Sunday, 5 January 2014

Divers in Brixham Harbour.

With only a short window of time, I took the opportunity to do some birding around Brixham harbour today.

A white-billed diver has been present in the harbour and the general Torbay area since Christmas.

Although there were a few sightings of the bird in the early morning, it must have moved further offshore later on as I never found it.

There was however an impressive array of other species in the area. Of particular interest was at least 10 great northern divers spread around the coast and a few were feeding in the harbour. Being mainly arctic breeders the main chance to see them in Britain is during the winter where they are most abundant in the northern isles of Scotland and the west coast of Ireland. There is an increasing number wintering in the Torbay area and they regularly overwinter in the harbour due to easy fishing.

(Great northern divers)

On average there has been a 39% increase in wintering numbers of great northern divers in the UK since the 1981-1984 BTO bird atlas.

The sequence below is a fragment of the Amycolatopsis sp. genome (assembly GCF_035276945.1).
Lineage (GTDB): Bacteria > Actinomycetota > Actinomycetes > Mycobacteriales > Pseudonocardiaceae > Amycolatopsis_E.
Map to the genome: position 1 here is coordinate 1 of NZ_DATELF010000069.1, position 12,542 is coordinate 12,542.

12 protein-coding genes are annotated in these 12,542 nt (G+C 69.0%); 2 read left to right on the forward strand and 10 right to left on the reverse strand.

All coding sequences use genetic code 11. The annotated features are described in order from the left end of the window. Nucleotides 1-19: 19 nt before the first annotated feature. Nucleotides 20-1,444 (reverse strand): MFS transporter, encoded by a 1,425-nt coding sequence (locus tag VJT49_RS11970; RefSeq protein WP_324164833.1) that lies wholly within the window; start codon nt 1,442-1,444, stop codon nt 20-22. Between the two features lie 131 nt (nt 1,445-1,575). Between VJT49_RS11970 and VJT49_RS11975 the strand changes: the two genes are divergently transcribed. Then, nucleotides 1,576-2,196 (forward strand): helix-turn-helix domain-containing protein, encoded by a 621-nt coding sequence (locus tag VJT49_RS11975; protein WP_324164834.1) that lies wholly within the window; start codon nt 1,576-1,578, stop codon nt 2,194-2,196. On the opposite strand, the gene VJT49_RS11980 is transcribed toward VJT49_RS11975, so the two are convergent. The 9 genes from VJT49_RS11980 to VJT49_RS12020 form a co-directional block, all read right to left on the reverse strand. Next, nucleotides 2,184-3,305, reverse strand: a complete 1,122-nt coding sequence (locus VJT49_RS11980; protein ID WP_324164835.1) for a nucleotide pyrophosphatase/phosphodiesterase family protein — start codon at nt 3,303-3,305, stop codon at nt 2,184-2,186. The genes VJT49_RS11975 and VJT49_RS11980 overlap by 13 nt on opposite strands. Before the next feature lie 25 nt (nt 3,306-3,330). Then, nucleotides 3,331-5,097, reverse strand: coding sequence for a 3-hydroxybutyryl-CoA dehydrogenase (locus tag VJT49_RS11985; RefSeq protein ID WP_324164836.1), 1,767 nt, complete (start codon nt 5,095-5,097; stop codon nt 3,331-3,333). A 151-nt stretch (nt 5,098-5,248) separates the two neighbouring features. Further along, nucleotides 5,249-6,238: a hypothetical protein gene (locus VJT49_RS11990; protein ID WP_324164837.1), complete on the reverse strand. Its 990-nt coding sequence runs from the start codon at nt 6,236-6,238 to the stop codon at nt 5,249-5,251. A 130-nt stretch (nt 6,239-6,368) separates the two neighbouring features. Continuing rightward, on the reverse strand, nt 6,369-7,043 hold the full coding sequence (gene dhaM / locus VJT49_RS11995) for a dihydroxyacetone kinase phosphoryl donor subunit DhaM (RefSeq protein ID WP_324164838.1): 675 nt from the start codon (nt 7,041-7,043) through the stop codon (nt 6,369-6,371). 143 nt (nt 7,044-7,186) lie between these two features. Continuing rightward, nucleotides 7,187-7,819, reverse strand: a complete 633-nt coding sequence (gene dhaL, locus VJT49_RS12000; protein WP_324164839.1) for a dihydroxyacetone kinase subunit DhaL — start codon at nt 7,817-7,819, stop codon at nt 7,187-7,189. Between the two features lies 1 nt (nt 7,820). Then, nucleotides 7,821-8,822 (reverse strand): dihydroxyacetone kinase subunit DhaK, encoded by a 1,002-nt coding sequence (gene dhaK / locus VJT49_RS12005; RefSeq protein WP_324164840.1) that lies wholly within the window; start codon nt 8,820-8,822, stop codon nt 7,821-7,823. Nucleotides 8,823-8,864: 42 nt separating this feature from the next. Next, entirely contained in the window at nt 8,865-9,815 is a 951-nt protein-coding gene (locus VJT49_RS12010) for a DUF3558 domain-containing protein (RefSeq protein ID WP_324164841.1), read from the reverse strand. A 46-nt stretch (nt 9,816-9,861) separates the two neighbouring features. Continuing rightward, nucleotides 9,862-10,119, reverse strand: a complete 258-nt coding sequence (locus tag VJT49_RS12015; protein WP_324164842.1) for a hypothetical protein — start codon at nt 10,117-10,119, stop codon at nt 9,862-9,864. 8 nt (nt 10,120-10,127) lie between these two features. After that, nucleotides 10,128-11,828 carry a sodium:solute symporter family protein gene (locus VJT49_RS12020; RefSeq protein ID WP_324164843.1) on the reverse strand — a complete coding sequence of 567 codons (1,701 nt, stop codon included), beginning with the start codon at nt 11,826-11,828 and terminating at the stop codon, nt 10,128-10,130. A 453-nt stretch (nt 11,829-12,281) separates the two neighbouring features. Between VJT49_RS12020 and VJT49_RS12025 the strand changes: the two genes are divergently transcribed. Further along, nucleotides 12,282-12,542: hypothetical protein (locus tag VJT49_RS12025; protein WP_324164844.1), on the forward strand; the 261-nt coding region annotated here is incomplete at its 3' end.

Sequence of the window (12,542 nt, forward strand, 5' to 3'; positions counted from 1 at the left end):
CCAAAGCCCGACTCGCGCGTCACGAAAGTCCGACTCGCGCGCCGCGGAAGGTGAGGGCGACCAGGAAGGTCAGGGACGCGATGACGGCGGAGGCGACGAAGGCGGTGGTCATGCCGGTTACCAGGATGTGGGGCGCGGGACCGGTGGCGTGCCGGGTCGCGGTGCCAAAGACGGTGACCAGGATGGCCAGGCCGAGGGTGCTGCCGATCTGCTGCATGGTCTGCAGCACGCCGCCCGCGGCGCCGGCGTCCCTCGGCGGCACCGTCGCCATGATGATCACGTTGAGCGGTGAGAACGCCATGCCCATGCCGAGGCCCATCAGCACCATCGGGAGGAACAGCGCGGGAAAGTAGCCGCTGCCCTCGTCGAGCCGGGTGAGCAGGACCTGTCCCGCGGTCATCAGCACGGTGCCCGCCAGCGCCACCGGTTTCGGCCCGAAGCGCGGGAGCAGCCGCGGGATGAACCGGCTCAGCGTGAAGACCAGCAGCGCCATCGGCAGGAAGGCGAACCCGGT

I also noted at least 4 black-throated divers close inshore and one bird in the harbour itself.

(Black-throated diver)

There was several common guillemots feeding in the area including this individual in almost full summer plumage, which is a very unusual phenomena.

(Common guillemot)

Another rare sighting was that of a black guillemot (in full winter plumage) that was  feeding in the harbour.

(Black guillemot)

I took a walk along the breakwater were there was plenty of turnstones feeding along the shoreline and even at pedestrians feet where there was scraps of fisherman's bait leftover. Rock pipits, gannets and the usual gulls were also present. A little further on and I noticed a pale gull amongst the herring gulls soaring in the harbour. Sure enough this was the 1st winter Iceland gull that has been in the area and it even showed off by flying right overhead beautifully demonstrating its all "white wing tips"

(Iceland Gull)

Confusingly Iceland gulls do not actually breed in Iceland, although they do overwinter there, they actually nest in Northern Canada and Greenland and are only rare vagrants to North West Europe in the winter.

After some searching I also found the red-necked grebe that has been seen on and off in the area. By this point the rain had become very persistent so I decided to head home.

(Red-necked grebe)